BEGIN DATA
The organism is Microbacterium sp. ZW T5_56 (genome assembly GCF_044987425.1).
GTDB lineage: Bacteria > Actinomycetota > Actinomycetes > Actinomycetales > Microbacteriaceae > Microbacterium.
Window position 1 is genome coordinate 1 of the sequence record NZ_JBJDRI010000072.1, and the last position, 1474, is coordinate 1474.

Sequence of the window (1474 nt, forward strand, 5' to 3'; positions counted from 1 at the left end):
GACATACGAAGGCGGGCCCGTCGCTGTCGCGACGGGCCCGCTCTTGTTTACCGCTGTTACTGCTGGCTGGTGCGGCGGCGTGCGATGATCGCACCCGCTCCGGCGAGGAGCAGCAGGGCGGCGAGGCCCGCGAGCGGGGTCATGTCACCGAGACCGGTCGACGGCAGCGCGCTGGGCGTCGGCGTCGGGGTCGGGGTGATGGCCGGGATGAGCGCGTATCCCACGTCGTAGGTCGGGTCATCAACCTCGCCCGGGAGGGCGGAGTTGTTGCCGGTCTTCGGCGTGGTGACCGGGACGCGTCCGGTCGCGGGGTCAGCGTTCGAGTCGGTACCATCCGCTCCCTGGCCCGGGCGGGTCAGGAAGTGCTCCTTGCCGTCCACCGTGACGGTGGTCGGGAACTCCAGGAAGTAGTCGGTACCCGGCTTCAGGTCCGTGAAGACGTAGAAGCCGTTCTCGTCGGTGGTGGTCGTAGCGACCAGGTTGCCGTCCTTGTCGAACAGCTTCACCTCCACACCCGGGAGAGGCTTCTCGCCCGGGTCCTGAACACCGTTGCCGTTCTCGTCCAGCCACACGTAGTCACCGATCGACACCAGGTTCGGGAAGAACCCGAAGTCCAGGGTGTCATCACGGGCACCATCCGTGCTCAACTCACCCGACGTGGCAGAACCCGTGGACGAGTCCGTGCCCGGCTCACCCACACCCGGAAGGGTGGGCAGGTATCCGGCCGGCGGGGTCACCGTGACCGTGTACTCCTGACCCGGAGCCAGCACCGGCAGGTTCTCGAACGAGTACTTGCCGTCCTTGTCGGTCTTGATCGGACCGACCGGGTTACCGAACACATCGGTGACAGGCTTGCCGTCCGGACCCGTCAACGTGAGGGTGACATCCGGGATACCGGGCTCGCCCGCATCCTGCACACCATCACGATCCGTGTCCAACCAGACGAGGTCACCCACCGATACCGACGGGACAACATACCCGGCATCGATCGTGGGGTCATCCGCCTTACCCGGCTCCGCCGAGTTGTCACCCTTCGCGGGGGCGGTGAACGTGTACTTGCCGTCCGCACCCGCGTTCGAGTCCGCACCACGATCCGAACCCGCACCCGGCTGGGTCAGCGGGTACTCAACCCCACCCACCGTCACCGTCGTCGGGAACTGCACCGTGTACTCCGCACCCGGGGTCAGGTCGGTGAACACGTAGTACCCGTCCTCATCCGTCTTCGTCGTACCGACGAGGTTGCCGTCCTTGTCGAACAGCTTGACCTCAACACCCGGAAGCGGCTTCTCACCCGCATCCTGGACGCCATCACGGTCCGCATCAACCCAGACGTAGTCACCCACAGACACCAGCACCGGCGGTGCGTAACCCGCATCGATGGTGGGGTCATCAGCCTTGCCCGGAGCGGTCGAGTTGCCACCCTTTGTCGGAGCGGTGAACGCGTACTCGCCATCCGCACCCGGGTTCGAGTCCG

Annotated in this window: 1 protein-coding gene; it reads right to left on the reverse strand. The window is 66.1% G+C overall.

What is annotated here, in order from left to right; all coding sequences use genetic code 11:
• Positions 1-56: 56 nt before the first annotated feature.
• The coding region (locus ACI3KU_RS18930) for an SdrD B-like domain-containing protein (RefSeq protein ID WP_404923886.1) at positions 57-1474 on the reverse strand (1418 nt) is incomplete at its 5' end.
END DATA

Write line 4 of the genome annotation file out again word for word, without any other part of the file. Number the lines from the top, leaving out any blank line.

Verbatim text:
Sequence of the window (1474 nt, forward strand, 5' to 3'; positions counted from 1 at the left end):